By the nineteenth century it was the turn of cholera to cut a swathe through the world’s growing population. Cholera is an infectious gastroenteritis bacterial disease transmitted from human to human by ingesting contaminated water or food. It causes massive diarrhoea and dehydration and can lead to death within hours. Cholera was first reported in Asia around 1830 and spread rapidly through Europe to the British Isles, particularly through major trading ports like Glasgow and Dundee. In 1832, 22,000 people died of the disease in England and 10,000 in Scotland. Again, it was the main, overcrowded cities that suffered the worst outbreaks, with the less densely populated rural areas largely escaping. It was only when piped water and sewers were finally introduced in Scotland’s cities towards the end of the 1890’s, that cholera and other diseases were brought under control.

Once again, the conspiracy theorists flourished. Lacking sound scientific knowledge on the origins of cholera, a sizable group who became known as the miasmatics, insisted that the cause of the disease was a miasma of toxic odours in the atmosphere, caused by rotting vegetation, faeces and other dirt, of which there was a great abundance on the streets at that time. It became fashionable amongst miasmatics to carry small vials of sweet-smelling oils made from rose or musk, which they hoped would ward off the disease. Sadly, their influence on the politicians of the time seriously retarded the construction of sewers and water filtration plants that were the real solution to stopping the spread of disease. They were the anti-vaxers of the day.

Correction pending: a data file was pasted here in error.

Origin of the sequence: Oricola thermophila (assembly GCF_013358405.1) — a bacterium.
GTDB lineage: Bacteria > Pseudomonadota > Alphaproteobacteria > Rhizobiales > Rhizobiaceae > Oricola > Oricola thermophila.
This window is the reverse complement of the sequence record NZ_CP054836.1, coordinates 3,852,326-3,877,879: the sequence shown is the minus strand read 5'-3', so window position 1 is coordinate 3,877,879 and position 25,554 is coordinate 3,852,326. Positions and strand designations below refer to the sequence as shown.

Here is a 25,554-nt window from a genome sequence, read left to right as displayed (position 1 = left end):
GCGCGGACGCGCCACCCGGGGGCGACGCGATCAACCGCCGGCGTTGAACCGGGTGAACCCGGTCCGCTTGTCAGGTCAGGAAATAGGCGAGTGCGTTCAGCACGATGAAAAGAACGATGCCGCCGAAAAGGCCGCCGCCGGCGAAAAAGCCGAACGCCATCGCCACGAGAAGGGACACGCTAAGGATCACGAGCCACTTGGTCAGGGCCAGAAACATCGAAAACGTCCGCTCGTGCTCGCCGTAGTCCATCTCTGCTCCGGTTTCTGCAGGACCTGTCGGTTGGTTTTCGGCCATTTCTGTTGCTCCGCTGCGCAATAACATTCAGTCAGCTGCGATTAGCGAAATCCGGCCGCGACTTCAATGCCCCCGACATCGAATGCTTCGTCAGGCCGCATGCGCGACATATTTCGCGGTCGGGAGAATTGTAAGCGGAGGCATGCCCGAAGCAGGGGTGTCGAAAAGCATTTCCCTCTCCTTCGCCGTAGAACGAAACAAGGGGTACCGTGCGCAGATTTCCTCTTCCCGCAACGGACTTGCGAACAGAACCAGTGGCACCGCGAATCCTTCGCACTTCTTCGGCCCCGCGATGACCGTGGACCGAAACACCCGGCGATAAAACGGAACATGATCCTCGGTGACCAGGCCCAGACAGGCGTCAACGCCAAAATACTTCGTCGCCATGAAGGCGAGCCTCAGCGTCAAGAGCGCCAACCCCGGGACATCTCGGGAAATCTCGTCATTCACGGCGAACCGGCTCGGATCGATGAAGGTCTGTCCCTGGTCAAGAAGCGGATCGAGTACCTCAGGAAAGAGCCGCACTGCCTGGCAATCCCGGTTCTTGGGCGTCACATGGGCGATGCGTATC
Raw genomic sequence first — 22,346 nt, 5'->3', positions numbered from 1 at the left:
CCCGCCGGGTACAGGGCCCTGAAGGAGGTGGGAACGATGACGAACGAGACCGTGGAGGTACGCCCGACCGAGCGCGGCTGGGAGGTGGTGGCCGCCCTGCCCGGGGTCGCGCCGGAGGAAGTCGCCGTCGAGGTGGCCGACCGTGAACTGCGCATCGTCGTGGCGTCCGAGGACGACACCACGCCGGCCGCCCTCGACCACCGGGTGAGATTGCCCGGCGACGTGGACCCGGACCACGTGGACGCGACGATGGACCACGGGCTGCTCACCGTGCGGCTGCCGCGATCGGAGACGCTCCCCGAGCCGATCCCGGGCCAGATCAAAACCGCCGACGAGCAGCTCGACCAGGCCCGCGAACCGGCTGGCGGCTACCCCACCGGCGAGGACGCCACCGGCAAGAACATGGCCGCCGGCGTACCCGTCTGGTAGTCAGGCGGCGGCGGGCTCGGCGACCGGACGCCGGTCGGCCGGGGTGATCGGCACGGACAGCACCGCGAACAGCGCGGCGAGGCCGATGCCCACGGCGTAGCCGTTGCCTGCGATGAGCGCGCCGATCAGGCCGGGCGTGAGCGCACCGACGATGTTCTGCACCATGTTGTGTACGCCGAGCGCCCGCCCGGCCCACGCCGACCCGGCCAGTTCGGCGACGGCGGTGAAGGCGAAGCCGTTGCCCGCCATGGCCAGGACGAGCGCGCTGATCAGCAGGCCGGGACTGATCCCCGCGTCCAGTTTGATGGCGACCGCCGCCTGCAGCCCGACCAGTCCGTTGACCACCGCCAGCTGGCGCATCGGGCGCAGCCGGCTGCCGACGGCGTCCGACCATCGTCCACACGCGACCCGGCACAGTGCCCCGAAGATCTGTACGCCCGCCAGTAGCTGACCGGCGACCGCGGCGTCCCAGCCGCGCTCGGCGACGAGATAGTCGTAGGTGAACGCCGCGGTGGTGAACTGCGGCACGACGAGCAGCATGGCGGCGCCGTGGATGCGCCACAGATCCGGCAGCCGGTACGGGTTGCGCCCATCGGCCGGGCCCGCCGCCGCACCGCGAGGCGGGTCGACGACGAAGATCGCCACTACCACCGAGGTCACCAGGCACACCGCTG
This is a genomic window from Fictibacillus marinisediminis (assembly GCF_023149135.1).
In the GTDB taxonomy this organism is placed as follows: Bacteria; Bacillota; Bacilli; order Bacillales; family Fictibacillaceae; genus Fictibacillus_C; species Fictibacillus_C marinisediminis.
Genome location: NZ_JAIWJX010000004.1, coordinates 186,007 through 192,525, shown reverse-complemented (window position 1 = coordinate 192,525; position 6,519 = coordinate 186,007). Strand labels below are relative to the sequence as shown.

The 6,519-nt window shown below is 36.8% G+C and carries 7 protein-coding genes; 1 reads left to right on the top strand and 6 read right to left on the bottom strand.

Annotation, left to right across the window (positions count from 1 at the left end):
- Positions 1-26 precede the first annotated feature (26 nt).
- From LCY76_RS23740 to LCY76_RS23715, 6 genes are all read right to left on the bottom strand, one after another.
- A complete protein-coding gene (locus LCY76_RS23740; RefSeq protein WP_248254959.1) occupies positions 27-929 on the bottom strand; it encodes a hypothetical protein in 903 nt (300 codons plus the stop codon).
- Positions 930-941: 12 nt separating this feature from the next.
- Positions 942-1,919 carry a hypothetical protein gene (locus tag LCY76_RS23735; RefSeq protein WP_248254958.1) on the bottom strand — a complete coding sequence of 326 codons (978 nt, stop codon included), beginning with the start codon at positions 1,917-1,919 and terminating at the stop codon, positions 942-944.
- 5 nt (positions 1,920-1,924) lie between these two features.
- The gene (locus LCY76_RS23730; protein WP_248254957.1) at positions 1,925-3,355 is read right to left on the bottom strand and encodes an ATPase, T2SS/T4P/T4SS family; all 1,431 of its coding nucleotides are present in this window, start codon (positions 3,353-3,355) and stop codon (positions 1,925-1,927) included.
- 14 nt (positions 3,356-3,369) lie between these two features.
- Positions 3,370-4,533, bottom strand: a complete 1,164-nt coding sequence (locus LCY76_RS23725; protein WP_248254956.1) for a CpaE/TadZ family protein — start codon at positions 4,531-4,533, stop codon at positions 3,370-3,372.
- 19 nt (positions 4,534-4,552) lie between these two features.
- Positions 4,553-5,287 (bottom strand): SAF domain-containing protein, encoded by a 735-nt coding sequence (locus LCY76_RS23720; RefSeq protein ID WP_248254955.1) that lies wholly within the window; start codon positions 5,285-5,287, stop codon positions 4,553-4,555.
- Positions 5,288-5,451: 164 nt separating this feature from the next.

Just as the world stumbled towards the end of the bloodiest war in history in 1918, it was struck by the Spanish flu pandemic. This deadly influenza lasted for two years and infected 500 million people. Like the coronavirus today, the disease came in successive waves, killing an estimated 50 million. First reported signs of deaths from Spanish flu were actually in America, but soon it had spread like wildfire across Europe. Sadly, it was young adults, who had just survived the horrors of the trenches, who were hardest hit by the disease, perhaps because of malnourishment, overcrowded medical camps and poor hygiene, all exacerbated by the war.

Like all previous pandemics from the time of Pericles in ancient Greece, our political leaders have been left floundering, torn between saving lives and saving the economy; between closing borders and restricting travel or allowing normal life to resume. The resulting chaos and confusion has been fertile ground for the conspiracy theorists and they in turn have incited public unrest. It has also been fertile ground for the coronavirus. Learning history is easy; learning its lessons seems almost impossibly difficult.